The CM said not to worry, that there had been a special event the night before and level 2 still had cars parked on it, so they were starting that morning by filling level 3 first.

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    Re: Okay: Can anyone explain Disney's parking strategy?

    I believe that when they switch a level that they have to temporarily close due to how long it takes for them to get into place. So sometimes, it's just them starting parking on a new level.

  6. #6

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    Re: Okay: Can anyone explain Disney's parking strategy?

    I didn't think they had a "strategy."







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  7. #7

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    Re: Okay: Can anyone explain Disney's parking strategy?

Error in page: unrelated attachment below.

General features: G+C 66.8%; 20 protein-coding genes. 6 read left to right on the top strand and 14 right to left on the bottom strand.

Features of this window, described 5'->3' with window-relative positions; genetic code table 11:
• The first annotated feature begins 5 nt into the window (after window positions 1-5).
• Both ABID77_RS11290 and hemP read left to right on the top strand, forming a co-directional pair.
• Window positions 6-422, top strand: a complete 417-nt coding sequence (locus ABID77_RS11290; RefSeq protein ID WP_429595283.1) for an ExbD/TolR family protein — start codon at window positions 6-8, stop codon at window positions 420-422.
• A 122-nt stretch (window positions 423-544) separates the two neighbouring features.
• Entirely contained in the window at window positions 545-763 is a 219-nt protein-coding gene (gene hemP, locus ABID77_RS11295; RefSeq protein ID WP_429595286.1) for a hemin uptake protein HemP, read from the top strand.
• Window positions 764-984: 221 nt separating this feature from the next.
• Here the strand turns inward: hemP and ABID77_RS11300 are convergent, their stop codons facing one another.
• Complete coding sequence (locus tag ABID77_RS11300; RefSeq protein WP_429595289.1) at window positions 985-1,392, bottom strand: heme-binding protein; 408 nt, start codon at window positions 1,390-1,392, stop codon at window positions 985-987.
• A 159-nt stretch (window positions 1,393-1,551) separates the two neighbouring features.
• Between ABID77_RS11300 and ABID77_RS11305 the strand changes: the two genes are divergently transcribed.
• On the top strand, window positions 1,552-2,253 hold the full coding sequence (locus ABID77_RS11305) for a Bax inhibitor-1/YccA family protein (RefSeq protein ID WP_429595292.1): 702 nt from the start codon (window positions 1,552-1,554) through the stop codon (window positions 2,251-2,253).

I actually just left the company after working in RT&P (Resort Transportation and Parking) for quite a while, so let me try to answer some of your questions:

    Quote Originally Posted by loungefly97 View Post
    What strategy do they use in filling up this structure. I cannot find anything close to a pattern in how they fill this up. Whether it's early, late, busy, or an off day, it just seems to be random they way they fill up this structure.
    To guests, it does come across as seemingly random, but actually the structure parking strategy is planned first thing in the morning. Assuming it's a normal, healthy Friday (busiest day of the week,) they will almost always start parking on level 3. This is because 1 (Chip and Dale) is reserved for ADA on the north side of the toll booths, and cast members on the south side of the booths (this is referred to as Chip Cast- more on that later.) Level 2 (Daisy) is reserved for 3rd shift cast members, and must be cleared (or practically cleared) before guests may be parked.